August 2006 - February 2010 New York Knicks (NBA)
February 2010 - February 2011 Houston Rockets (NBA)
March 2011 - June 2012 New York Knicks (NBA)
July 2012 - April 2013 Portland Trail Blazers (NBA)
From blog:


   Creative Financing in the NBA, 2010
2010-08-12

The teams projected to be over the $70,307,000 luxury tax threshold in 2010 include Boston ($77.8 million, assuming Sheed got nothing), Dallas ($84.5 million), Denver $83.8 million), Houston ($73.6 million after the Trevor Ariza/Courtney Lee trade), the L.A. Lakers ($91.9 million before Shannon Brown), Orlando ($92.6 million), Portland ($72.8 million) and Utah ($75.3 million). Some of those teams will never get under the tax threshold, and some of them won't try. But some will, and even those that don't make it will probably pawn off excess salary onto the teams with cap space they're otherwise struggling to use. Here are some such dumps that I'm officially predicting, apart from the ones that I'm not.

3) Jared Jeffries or Chuck Hayes or something (although probably Jeffries)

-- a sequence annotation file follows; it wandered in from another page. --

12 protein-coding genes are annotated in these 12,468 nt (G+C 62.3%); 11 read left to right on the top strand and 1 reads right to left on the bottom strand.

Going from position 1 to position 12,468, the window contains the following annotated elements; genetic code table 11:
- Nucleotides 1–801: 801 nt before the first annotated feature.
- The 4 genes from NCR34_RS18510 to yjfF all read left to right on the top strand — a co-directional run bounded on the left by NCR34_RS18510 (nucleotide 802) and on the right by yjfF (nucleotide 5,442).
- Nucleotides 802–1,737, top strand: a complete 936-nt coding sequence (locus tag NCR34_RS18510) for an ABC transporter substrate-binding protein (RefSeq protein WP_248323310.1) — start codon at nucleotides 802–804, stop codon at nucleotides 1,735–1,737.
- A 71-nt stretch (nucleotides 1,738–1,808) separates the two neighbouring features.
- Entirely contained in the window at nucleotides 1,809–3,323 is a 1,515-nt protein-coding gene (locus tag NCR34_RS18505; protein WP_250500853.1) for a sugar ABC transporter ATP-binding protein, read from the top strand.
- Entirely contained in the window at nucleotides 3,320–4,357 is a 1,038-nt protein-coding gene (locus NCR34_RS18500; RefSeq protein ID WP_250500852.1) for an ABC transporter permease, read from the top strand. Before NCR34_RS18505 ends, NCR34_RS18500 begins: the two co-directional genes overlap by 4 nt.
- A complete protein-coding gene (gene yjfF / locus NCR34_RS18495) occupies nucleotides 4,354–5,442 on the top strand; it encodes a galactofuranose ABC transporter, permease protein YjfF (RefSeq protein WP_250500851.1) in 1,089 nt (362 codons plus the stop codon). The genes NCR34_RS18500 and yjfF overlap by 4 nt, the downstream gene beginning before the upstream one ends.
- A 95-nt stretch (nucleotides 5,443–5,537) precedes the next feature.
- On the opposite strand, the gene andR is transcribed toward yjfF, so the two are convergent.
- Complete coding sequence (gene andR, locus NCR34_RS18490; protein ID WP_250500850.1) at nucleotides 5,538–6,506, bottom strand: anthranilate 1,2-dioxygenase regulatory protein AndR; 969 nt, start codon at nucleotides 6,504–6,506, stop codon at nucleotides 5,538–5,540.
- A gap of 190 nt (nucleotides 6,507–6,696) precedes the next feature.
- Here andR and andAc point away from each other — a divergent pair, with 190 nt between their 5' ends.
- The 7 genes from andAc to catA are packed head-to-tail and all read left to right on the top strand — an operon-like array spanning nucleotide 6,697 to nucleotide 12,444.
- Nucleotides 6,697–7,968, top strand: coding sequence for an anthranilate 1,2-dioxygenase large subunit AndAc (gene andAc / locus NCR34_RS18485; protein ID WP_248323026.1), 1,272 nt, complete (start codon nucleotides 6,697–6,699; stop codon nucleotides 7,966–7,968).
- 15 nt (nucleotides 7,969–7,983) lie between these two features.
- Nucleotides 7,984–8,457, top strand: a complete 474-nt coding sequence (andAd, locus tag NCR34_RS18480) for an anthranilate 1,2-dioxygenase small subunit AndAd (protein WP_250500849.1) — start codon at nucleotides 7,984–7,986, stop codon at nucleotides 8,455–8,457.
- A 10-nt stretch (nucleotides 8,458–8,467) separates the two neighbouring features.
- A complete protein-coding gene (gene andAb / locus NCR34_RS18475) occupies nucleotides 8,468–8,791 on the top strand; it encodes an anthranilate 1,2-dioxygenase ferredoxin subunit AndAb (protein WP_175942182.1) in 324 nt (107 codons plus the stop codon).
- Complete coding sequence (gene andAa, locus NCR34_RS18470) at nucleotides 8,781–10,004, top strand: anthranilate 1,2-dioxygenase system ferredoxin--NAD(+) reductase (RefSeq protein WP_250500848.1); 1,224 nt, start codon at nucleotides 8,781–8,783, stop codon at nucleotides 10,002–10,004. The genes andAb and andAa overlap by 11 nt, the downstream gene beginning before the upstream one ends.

- Before yesterday's four way trade that saw them move Trevor Ariza for Courtney Lee, and before the dump of David Andersen onto Toronto, Houston were about $10 million over the luxury tax threshold. After those moves, they're now about $3.2 million over it. They also currently have 16 players, eight of whom are big men, and only two of whom can play point guard. The unguaranteed contracts of Mike Harris and Alexander Johnson are easy enough to cut, yet they save only $1.7 million and are not enough to get Houston under the luxury tax. Cutting those two, as well as trading Chuck Hayes for no returning salary, would achieve this. Yet Hayes has done nothing to deserve to be salary dumped; at $2 million for one season, he represents good value for the amount he contributes. Jeffries's $6.8 million expiring will be harder to dump, but it's possible; pairing him with a pick like above and sending him to Sacramento or Washington, or trading him with sweetener (maybe Jermaine Taylor, who was just made redundant by Lee's arrival) to Minnesota for Sebastian Telfair, are all possibilities.